Thursday, June 23, 2005

supreme court: poor people, please move over. now, roll over and play dead.

this just stuns me. now, if your state wants to cozy up to a developer, they can claim that your property just isn't providing the tax revenue that a new development would, claim eminent domain and seize your house. so says the supreme court.

“Any property may now be taken for the benefit of another private party, but the fallout from this decision will not be random,” [Justice Sandra Day] O’Connor wrote. “The beneficiaries are likely to be those citizens with disproportionate influence and power in the political process, including large corporations and development firms.” (and to think that Reagan put this woman in. wow.)

"The biggest crime in America is being poor." - Aunt Florence, Z"Tsl'V.

side notes: i know, i know, we are supposed to maintain 'balanced' collections in terms of viewpoint/opinion within public libraries. but it occurred to me the other day, as i helped someone checking out a michael savage book, that it's highly self-defeating for libraries and other public institutions to make this kind of conservative cut-everything-that-isn't-a-bomb mindset easier for people to access. (also, i'd like to play mischief and replace michael savage books with dan savage texts.) hmm, no wonder when i turn on PBS lately, there are documentaries extolling all things FDR.

Friday, June 17, 2005

the grunt

long time, no post. well, at least not here.

spent a chunk of time this evening reading Promises Betrayed, a book by NYT op ed columnist bob herbert. i'm devouring it, but having much the same problem as when i read nickle and dimed a few years ago: yes, it's important to document awful things and unfair policies that are escaping the attention of the mass public. but tell me what the hell to do about it. page after page, anecdote after anecdote, data and statistics and.... a profound feeling of helplessness. a deep wonder if any social action will ever be enough.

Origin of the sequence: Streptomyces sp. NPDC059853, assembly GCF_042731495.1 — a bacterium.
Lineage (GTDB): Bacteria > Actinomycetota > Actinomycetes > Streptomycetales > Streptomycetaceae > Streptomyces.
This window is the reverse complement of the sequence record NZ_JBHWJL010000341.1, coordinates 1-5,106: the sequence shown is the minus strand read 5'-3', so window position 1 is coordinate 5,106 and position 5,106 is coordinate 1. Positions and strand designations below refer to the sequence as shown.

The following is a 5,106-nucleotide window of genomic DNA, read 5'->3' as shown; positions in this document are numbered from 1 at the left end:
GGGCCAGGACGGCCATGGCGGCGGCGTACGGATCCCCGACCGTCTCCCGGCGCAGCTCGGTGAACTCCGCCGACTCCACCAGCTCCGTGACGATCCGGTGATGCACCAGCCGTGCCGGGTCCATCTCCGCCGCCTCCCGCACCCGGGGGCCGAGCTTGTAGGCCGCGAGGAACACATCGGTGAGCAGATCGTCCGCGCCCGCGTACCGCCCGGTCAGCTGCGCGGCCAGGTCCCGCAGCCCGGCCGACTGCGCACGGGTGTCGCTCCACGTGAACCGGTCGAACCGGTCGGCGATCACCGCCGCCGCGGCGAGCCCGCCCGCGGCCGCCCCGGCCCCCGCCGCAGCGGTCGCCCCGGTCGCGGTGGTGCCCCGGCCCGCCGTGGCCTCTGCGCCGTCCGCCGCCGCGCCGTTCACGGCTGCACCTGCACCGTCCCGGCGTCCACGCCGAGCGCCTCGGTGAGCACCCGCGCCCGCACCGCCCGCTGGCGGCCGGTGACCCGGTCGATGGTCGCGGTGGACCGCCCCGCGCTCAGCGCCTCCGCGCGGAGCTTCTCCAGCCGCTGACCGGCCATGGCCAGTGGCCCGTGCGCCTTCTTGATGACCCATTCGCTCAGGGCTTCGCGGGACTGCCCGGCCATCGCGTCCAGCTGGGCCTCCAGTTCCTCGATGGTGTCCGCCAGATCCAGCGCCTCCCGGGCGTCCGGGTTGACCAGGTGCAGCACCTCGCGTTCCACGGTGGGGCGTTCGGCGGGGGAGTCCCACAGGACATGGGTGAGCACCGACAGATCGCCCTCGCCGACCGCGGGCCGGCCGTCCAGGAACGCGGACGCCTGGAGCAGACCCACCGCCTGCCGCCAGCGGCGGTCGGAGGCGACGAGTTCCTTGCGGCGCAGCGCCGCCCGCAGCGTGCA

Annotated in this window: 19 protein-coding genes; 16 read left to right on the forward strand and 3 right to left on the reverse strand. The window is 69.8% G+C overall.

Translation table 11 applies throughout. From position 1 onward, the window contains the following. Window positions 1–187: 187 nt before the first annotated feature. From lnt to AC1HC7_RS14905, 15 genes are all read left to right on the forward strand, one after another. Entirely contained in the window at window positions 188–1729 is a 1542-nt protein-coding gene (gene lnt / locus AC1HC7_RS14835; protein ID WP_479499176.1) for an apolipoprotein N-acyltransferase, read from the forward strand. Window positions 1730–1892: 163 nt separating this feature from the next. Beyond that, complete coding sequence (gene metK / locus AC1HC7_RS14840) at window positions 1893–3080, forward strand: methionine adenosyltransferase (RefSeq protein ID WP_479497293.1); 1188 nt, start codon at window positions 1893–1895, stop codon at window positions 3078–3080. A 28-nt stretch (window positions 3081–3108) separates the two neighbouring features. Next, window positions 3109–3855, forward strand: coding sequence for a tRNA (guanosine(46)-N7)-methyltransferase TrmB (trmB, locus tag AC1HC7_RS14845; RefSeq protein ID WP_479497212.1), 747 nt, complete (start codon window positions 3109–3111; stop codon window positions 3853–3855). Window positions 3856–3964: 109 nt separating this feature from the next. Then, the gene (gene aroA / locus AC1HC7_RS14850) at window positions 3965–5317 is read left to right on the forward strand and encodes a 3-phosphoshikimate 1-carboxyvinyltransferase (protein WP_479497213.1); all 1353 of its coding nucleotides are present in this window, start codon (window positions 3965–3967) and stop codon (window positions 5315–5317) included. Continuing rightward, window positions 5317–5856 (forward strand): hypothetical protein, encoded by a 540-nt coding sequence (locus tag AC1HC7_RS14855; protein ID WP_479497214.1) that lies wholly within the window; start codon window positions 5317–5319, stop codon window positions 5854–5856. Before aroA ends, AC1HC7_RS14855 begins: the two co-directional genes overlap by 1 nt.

we had a primary in the state earlier this week. virginia allows you to vote in either the dem or repub primary without affiliating with either party. i actually voted on a repub ticket, mainly to block the more egregious candidates from reaching the ballot this fall. in our local race for state delegate, a 83-yr-old who has served in government for 54 years and is chair of the finance committee, and a moderate, was up against a 27-yr-old rightwinger who does not live in our district and is currently facing election fraud charges. the moderate won 55%-45%.... but if not for the city itself, the rightwinger would have won. (and the people who voted for him are my library patrons.) the rightwinger attempted to turn the primary into a contest of 'i hate gays more than you' and extreme prolife positions. the incumbent pretty much stuck to having experience and, say, being legally in the clear. (i did have an exchange of letters with his campaign when it looked like he was venturing into the rightwinger's game.)

so please... let's ask, why do the supporters of "the culture of life" care so little about the life of culture that they're seeking to end all public support of CPB/PBS/NPR. why don't we ask them to clarify why an embryo or a adult human vegetable is worth more than an iraqi civilian, or a member of our own military underclass. let's ask why the party of less government cares who you sleep with and what's in your uterus. let's ask why we can afford tax breaks on stock dividends but not tax expenditures on infrastructure, job training, extended welfare, etc. let's ask what the hell is in the heads of the narrow majority of people in this country who doesn't see these issues and don't see that they've been voting against themselves economically and socially.

then let's ask the democrats when they'll get someone who can actually win an election.

(this is why i should not post on politics at 2 am)